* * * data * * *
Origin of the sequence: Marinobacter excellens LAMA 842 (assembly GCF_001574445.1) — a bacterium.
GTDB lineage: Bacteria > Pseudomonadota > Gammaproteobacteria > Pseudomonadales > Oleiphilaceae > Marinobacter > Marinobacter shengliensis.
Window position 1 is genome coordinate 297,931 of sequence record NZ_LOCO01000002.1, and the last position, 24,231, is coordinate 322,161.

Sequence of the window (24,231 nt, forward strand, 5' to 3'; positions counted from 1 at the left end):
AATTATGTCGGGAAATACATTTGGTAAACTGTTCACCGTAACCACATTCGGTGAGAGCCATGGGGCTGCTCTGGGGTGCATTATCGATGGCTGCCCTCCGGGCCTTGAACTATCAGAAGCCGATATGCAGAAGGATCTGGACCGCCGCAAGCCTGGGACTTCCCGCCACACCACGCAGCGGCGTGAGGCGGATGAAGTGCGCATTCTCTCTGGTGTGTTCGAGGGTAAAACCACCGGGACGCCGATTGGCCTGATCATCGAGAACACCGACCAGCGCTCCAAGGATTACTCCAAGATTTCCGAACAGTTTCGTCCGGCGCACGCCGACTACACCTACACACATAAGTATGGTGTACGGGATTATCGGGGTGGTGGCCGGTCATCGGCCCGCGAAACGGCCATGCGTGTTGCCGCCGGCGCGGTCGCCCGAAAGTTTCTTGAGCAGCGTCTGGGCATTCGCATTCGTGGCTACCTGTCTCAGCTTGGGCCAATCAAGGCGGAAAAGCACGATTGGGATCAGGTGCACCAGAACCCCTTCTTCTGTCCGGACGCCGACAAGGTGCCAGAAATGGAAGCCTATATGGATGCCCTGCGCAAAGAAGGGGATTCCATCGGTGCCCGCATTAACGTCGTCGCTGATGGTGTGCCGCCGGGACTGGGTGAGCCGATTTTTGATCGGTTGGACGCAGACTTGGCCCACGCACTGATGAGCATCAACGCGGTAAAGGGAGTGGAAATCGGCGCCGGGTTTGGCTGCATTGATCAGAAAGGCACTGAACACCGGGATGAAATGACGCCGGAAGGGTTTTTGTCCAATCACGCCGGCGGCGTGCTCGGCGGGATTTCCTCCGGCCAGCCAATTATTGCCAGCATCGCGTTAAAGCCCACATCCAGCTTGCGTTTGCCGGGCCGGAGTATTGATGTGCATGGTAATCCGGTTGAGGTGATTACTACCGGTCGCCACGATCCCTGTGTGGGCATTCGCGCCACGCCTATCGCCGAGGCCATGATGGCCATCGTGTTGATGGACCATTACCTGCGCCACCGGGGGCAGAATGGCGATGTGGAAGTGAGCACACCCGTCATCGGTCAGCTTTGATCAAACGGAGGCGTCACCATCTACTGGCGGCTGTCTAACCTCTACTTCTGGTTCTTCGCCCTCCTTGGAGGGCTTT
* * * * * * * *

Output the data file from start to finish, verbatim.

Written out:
Origin of the sequence: Marinobacter excellens LAMA 842 (assembly GCF_001574445.1) — a bacterium.
GTDB lineage: Bacteria > Pseudomonadota > Gammaproteobacteria > Pseudomonadales > Oleiphilaceae > Marinobacter > Marinobacter shengliensis.
Window position 1 is genome coordinate 297,931 of sequence record NZ_LOCO01000002.1, and the last position, 24,231, is coordinate 322,161.

Sequence of the window (24,231 nt, forward strand, 5' to 3'; positions counted from 1 at the left end):
AATTATGTCGGGAAATACATTTGGTAAACTGTTCACCGTAACCACATTCGGTGAGAGCCATGGGGCTGCTCTGGGGTGCATTATCGATGGCTGCCCTCCGGGCCTTGAACTATCAGAAGCCGATATGCAGAAGGATCTGGACCGCCGCAAGCCTGGGACTTCCCGCCACACCACGCAGCGGCGTGAGGCGGATGAAGTGCGCATTCTCTCTGGTGTGTTCGAGGGTAAAACCACCGGGACGCCGATTGGCCTGATCATCGAGAACACCGACCAGCGCTCCAAGGATTACTCCAAGATTTCCGAACAGTTTCGTCCGGCGCACGCCGACTACACCTACACACATAAGTATGGTGTACGGGATTATCGGGGTGGTGGCCGGTCATCGGCCCGCGAAACGGCCATGCGTGTTGCCGCCGGCGCGGTCGCCCGAAAGTTTCTTGAGCAGCGTCTGGGCATTCGCATTCGTGGCTACCTGTCTCAGCTTGGGCCAATCAAGGCGGAAAAGCACGATTGGGATCAGGTGCACCAGAACCCCTTCTTCTGTCCGGACGCCGACAAGGTGCCAGAAATGGAAGCCTATATGGATGCCCTGCGCAAAGAAGGGGATTCCATCGGTGCCCGCATTAACGTCGTCGCTGATGGTGTGCCGCCGGGACTGGGTGAGCCGATTTTTGATCGGTTGGACGCAGACTTGGCCCACGCACTGATGAGCATCAACGCGGTAAAGGGAGTGGAAATCGGCGCCGGGTTTGGCTGCATTGATCAGAAAGGCACTGAACACCGGGATGAAATGACGCCGGAAGGGTTTTTGTCCAATCACGCCGGCGGCGTGCTCGGCGGGATTTCCTCCGGCCAGCCAATTATTGCCAGCATCGCGTTAAAGCCCACATCCAGCTTGCGTTTGCCGGGCCGGAGTATTGATGTGCATGGTAATCCGGTTGAGGTGATTACTACCGGTCGCCACGATCCCTGTGTGGGCATTCGCGCCACGCCTATCGCCGAGGCCATGATGGCCATCGTGTTGATGGACCATTACCTGCGCCACCGGGGGCAGAATGGCGATGTGGAAGTGAGCACACCCGTCATCGGTCAGCTTTGATCAAACGGAGGCGTCACCATCTACTGGCGGCTGTCTAACCTCTACTTCTGGTTCTTCGCCCTCCTTGGAGGGCTTT